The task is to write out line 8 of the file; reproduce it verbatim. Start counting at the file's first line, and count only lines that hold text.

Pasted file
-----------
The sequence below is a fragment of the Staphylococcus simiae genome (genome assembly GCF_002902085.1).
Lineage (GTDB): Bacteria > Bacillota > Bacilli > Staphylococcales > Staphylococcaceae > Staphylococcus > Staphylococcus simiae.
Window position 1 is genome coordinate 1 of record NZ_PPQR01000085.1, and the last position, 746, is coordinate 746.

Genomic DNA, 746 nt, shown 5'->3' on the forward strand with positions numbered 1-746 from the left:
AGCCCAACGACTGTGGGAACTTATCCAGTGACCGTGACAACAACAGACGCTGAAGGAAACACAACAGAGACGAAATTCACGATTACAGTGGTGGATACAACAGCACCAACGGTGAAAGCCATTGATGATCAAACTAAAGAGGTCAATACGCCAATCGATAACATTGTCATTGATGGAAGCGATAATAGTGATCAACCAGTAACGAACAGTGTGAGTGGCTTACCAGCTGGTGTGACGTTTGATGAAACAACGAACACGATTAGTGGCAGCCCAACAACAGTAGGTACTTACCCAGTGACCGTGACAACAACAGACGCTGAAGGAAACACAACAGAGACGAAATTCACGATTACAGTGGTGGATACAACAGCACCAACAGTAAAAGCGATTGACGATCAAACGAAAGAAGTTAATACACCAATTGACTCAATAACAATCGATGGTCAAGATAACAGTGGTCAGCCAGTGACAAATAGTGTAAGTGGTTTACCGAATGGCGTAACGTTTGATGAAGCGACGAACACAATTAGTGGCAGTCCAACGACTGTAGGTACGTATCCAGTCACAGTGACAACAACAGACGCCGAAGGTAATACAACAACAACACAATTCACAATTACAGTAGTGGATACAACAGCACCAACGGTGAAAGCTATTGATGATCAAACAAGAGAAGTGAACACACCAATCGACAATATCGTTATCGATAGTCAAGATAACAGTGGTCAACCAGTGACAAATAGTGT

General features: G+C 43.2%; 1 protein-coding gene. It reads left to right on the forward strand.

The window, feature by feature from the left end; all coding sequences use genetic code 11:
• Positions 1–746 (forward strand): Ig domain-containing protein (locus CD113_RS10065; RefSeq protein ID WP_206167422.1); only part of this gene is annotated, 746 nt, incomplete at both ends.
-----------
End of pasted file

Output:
• Positions 1–746 (forward strand): Ig domain-containing protein (locus CD113_RS10065; RefSeq protein ID WP_206167422.1); only part of this gene is annotated, 746 nt, incomplete at both ends.